In its first hearing of the new Congress, the House Homeland Security Committee delved into United States (U.S.) public and private sector cybersecurity in light of the seemingly massive SolarWinds hack. However, one of the witnesses made the point it would be more accurate to stop referring to the Russian hack by that name for it is quite likely other players in the U.S. were similarly compromised and have likely not been discovered as of yet. And so, with this major event as the immediate impetus for the hearing, the committee heard from witnesses on how the government could generally shore up cybersecurity.
Members were naturally interested in what the U.S. government can do, but within the current bandwidth that finds the government prescribing cybersecurity standards to the private sector anathema. And while the hearing featured the customary cybersecurity kumbaya on the importance of doing something, as with many issues there is deep disagreement on what that “something” might be. Neither the chair nor ranking member said much beyond platitudes, which does not necessarily suggest they will not have proposals to rectify the shortcomings that allowed the Russian SVR to penetrate key federal and private sector systems.
In his opening statement, Chair Bennie Thompson (D-MS) characterized cybersecurity as a bipartisan issue but noted his view that the previous administration resisted efforts to improve federal and U.S. cybersecurity. Accordingly, Thompson lauded President Joe Biden for his staffing decisions that have installed a number of cybersecurity experts in key positions in the White House and for taking a more adversarial stance towards Russia about election interference and the SolarWinds hack. He also lauded Biden’s inclusion of $10 billion for federal agency cybersecurity in his proposed $1.9 trillion COVID-19 relief package. Thompson said with proper leadership, the U.S. government could begin to address the gaps in its cyber posture that have been exposed. He revealed that the House Homeland Security Committee has been working with another (most likely the House Oversight and Reform Committee) to investigate the SolarWinds hack and how to remedy vulnerabilities. Thompson remarked it is clear that “’naming and shaming,’ sanctions, and indictments have not deterred bad actors from engaging in malicious cyber behavior that threatens our national security,” a playbook largely formulated and executed under the Obama Administration. Thompson said “[t]he Federal government must work to raise the baseline cybersecurity posture across government entities and the private sector to reduce avoidable, opportunistic attacks,” a fine sentiment expressed without any sense of how this might be accomplished.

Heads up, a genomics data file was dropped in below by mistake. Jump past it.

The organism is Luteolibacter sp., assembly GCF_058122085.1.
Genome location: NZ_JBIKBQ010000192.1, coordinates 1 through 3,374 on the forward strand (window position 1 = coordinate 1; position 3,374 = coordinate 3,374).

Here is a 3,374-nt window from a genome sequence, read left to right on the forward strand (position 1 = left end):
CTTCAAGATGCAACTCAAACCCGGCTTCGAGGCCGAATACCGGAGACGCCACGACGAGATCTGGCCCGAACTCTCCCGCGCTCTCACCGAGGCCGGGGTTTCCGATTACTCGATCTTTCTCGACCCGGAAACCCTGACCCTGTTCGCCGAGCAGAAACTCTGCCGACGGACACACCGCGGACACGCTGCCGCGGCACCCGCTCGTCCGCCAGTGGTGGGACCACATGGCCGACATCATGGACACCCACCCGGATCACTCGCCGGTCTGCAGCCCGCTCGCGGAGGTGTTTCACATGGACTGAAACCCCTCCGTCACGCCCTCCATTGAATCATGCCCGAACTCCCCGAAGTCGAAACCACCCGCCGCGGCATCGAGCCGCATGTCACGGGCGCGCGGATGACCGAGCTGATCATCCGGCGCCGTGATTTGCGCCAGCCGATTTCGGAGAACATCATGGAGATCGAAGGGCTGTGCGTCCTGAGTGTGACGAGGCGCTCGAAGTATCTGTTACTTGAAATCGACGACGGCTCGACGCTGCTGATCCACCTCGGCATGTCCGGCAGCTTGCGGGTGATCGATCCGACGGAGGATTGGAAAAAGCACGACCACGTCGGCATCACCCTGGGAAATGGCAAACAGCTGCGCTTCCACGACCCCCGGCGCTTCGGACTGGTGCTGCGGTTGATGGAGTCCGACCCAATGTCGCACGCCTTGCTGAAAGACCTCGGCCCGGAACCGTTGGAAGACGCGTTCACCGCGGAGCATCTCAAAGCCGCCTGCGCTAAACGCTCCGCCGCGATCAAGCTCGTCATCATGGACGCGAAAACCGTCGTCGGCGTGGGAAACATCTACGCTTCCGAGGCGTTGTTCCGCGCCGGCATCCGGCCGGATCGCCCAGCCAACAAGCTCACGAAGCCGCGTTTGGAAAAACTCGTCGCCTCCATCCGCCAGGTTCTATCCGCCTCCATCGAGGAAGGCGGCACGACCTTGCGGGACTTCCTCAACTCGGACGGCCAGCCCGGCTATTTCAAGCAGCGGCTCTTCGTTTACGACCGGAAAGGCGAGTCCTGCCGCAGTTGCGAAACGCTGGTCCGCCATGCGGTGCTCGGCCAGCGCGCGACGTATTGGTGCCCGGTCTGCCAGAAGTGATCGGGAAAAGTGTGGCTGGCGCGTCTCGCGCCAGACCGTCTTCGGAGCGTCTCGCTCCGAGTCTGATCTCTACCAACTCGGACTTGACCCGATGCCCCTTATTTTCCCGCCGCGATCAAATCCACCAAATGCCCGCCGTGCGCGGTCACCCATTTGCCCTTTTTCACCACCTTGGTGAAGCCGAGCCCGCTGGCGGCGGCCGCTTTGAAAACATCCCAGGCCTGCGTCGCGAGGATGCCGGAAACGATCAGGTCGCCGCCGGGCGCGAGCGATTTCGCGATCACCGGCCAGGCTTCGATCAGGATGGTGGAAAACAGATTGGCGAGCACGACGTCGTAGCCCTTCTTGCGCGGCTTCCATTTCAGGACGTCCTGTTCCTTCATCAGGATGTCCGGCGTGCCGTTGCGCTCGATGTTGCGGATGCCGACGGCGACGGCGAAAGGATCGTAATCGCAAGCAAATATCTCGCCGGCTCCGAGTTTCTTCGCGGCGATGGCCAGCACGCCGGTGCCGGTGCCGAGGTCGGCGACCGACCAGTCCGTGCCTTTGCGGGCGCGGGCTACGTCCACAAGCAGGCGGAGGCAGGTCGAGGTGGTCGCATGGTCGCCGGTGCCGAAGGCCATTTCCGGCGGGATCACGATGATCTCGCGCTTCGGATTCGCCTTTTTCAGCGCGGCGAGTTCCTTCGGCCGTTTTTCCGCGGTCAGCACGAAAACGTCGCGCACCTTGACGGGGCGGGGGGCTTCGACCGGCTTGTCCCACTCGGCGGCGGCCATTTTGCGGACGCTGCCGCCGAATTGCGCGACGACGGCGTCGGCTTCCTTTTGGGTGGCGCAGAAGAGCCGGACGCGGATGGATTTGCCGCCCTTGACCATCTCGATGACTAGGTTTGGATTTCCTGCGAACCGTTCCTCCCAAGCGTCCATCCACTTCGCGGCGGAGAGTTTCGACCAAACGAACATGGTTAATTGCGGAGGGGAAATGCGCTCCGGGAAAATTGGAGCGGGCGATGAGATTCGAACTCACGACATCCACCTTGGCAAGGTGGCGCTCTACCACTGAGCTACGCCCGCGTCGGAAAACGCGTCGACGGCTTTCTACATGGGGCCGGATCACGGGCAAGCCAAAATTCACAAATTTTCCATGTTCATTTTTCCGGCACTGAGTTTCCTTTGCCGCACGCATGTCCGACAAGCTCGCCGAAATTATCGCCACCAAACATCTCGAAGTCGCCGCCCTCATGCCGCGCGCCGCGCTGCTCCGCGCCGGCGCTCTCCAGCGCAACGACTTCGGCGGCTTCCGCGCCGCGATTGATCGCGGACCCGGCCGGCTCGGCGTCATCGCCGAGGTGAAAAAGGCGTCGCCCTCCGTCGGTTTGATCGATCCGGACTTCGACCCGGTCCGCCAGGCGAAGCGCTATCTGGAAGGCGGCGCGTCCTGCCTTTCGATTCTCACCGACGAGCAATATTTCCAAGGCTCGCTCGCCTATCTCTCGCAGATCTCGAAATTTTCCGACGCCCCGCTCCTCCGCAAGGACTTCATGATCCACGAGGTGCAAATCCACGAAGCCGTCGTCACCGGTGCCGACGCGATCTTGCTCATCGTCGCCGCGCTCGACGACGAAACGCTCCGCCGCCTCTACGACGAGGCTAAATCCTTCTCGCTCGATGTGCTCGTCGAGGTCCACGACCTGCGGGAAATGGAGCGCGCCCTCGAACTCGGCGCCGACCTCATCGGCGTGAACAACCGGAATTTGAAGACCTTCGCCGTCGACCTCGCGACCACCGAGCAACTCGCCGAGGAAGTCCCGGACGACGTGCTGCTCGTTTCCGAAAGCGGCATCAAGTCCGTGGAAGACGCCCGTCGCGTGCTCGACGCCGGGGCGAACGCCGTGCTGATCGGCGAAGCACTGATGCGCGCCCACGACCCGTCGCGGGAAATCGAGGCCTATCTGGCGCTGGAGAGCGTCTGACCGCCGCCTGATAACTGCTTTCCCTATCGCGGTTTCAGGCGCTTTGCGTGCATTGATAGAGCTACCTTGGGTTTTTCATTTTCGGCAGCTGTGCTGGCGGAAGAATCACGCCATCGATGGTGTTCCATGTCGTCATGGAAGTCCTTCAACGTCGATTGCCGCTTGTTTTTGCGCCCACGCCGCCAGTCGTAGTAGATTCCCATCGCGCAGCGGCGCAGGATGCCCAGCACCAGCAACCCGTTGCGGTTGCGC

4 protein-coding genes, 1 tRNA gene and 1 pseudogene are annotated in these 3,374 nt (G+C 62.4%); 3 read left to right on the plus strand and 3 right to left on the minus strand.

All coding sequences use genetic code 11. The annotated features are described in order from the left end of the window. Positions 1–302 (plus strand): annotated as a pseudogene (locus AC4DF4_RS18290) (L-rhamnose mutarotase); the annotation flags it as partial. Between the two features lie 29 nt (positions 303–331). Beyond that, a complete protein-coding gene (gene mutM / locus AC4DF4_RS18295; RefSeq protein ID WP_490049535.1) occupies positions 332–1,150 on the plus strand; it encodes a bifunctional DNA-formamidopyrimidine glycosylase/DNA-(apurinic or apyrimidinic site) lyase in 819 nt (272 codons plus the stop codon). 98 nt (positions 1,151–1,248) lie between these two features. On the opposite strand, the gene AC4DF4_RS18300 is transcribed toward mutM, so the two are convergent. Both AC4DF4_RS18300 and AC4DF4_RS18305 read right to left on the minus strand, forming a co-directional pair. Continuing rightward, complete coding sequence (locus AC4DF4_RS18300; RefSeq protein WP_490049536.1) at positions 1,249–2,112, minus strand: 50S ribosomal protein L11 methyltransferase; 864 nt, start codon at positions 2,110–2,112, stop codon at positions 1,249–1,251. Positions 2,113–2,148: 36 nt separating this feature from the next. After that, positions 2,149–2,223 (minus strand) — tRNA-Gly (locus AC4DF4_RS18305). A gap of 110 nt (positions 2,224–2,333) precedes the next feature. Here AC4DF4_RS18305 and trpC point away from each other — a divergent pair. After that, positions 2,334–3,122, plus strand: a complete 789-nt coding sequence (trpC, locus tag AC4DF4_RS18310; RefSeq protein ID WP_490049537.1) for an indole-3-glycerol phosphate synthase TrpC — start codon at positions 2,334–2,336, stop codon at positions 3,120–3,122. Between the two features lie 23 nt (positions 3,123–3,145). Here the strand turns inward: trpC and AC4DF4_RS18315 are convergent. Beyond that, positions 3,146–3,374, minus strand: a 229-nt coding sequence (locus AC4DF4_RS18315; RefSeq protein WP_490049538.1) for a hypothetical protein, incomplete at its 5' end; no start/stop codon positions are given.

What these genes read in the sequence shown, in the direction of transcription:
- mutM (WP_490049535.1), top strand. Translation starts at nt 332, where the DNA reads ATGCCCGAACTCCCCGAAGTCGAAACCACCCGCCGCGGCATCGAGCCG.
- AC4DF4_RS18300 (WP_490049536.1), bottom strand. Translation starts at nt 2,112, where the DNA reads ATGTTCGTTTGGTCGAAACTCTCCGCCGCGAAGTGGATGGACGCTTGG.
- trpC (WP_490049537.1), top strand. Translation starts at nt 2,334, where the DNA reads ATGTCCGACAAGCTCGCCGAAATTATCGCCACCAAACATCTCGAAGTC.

New Ranking Member John Katko (R-NY) agreed in his opening statement that cybersecurity is a bipartisan issue. Katko largely echoed Thompson’s dire assessment of U.S. cybersecurity in the face of an endless onslaught by Russian, Chinese, and other hackers. However, he made clear that he wanted to hear solutions from witnesses and not a recitation of the awesome task facing the U.S. government. Katko discussed some of the aspects of cybersecurity that make the issue complex. He expressed concern about the muddled, overly complicated lines of cybersecurity authority on the civilian side of the U.S. government and how they impair effective security and responses. Notably, he omitted the national security side of the government even though this may be the most targeted part of federal systems in large part because this is outside the remit of the committee. Nonetheless, he called for the committee and the Congress to give the Department of Homeland Security’s Cybersecurity and Infrastructure Security Agency (CISA) the necessary authority to safeguard the civilian side of the federal government, a policy proposal that very likely appeals to the Democratically-controlled Congress and White House.
Former CISA Director Christopher Krebs provided “a series of recommendations to improve our approach to making the Internet a safer and more secure place for all Americans.” He asserted “[t]hese recommendations are rooted in the need to continually improve our understanding of our nation’s physical and digital infrastructure, introduce friction into the adversaries’ activities, and increase investments and centralized services for government and industry alike…[and] align with the more defensive actions associated with “Deterrence by Denial.” Krebs grouped his recommendations into these five categories, with more specific sub-recommendations also being made:
1) Continue to invest in CISA’s National Critical Functions (NCFs) Initiative, improve our understanding of the risk facing our Nation’s infrastructure, and expand roll out to highest risk functions.
2) Prioritize identification of systemically important enterprise software and services, update federal contracting for greater transparency and sharing, and launch operational defensive partnerships called for in the 2021 National Defense Authorization Act.
3) Launch a national countering ransomware initiative to improve defenses, disrupt the ransomware business model, and use broader set of authorities against actors.
4) Proceed with Department of Commerce rulemaking on Executive Order 13984, “Taking Additional Steps to Address the National Emergency With Respect to Significant Malicious Cyber-Enabled Activities” to counter adversary abuse of Virtual Private Servers.